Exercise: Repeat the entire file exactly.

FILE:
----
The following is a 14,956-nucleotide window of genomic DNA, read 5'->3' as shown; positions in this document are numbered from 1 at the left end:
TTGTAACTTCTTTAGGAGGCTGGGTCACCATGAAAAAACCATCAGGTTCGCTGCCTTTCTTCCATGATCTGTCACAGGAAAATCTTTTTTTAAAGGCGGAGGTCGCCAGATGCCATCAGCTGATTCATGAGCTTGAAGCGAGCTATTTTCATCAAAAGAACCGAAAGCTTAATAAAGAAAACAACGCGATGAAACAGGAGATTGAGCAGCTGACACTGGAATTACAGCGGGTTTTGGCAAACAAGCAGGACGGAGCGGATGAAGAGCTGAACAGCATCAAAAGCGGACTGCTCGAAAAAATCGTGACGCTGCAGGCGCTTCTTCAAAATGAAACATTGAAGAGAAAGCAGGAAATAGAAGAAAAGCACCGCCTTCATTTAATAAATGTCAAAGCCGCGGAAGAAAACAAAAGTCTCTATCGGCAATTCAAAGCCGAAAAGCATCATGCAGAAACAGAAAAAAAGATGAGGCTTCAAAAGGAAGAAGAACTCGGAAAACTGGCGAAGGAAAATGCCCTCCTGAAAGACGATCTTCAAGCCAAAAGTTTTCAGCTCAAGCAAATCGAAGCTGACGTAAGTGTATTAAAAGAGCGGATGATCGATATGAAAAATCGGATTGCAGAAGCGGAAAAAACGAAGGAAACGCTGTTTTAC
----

The following is a 14,956-nucleotide window of genomic DNA, read 5'->3' as shown; positions in this document are numbered from 1 at the left end:
TTGTAACTTCTTTAGGAGGCTGGGTCACCATGAAAAAACCATCAGGTTCGCTGCCTTTCTTCCATGATCTGTCACAGGAAAATCTTTTTTTAAAGGCGGAGGTCGCCAGATGCCATCAGCTGATTCATGAGCTTGAAGCGAGCTATTTTCATCAAAAGAACCGAAAGCTTAATAAAGAAAACAACGCGATGAAACAGGAGATTGAGCAGCTGACACTGGAATTACAGCGGGTTTTGGCAAACAAGCAGGACGGAGCGGATGAAGAGCTGAACAGCATCAAAAGCGGACTGCTCGAAAAAATCGTGACGCTGCAGGCGCTTCTTCAAAATGAAACATTGAAGAGAAAGCAGGAAATAGAAGAAAAGCACCGCCTTCATTTAATAAATGTCAAAGCCGCGGAAGAAAACAAAAGTCTCTATCGGCAATTCAAAGCCGAAAAGCATCATGCAGAAACAGAAAAAAAGATGAGGCTTCAAAAGGAAGAAGAACTCGGAAAACTGGCGAAGGAAAATGCCCTCCTGAAAGACGATCTTCAAGCCAAAAGTTTTCAGCTCAAGCAAATCGAAGCTGACGTAAGTGTATTAAAAGAGCGGATGATCGATATGAAAAATCGGATTGCAGAAGCGGAAAAAACGAAGGAAACGCTGTTTTAC